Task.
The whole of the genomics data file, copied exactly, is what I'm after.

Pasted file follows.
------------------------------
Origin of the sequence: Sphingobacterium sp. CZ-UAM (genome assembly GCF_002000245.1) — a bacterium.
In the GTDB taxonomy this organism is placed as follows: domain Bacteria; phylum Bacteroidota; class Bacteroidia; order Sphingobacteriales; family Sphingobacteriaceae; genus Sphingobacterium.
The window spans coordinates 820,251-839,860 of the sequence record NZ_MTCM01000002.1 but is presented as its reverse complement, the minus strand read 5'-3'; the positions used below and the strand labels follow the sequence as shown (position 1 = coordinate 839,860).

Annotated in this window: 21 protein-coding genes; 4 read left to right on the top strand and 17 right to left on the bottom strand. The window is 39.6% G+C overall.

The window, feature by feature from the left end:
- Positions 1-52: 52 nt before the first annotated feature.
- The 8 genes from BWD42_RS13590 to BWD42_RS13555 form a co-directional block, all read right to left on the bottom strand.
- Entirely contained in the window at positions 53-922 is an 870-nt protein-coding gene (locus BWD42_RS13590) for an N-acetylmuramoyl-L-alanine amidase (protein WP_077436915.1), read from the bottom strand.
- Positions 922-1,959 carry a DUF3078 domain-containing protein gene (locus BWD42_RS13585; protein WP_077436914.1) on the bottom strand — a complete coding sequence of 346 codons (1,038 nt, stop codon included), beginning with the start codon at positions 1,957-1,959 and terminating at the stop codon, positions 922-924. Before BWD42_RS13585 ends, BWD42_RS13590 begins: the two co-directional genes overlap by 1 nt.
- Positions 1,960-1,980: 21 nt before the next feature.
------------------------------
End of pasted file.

Origin of the sequence: Sphingobacterium sp. CZ-UAM (genome assembly GCF_002000245.1) — a bacterium.
In the GTDB taxonomy this organism is placed as follows: domain Bacteria; phylum Bacteroidota; class Bacteroidia; order Sphingobacteriales; family Sphingobacteriaceae; genus Sphingobacterium.
The window spans coordinates 820,251-839,860 of the sequence record NZ_MTCM01000002.1 but is presented as its reverse complement, the minus strand read 5'-3'; the positions used below and the strand labels follow the sequence as shown (position 1 = coordinate 839,860).

Annotated in this window: 21 protein-coding genes; 4 read left to right on the top strand and 17 right to left on the bottom strand. The window is 39.6% G+C overall.

The window, feature by feature from the left end:
- Positions 1-52: 52 nt before the first annotated feature.
- The 8 genes from BWD42_RS13590 to BWD42_RS13555 form a co-directional block, all read right to left on the bottom strand.
- Entirely contained in the window at positions 53-922 is an 870-nt protein-coding gene (locus BWD42_RS13590) for an N-acetylmuramoyl-L-alanine amidase (protein WP_077436915.1), read from the bottom strand.
- Positions 922-1,959 carry a DUF3078 domain-containing protein gene (locus BWD42_RS13585; protein WP_077436914.1) on the bottom strand — a complete coding sequence of 346 codons (1,038 nt, stop codon included), beginning with the start codon at positions 1,957-1,959 and terminating at the stop codon, positions 922-924. Before BWD42_RS13585 ends, BWD42_RS13590 begins: the two co-directional genes overlap by 1 nt.
- Positions 1,960-1,980: 21 nt before the next feature.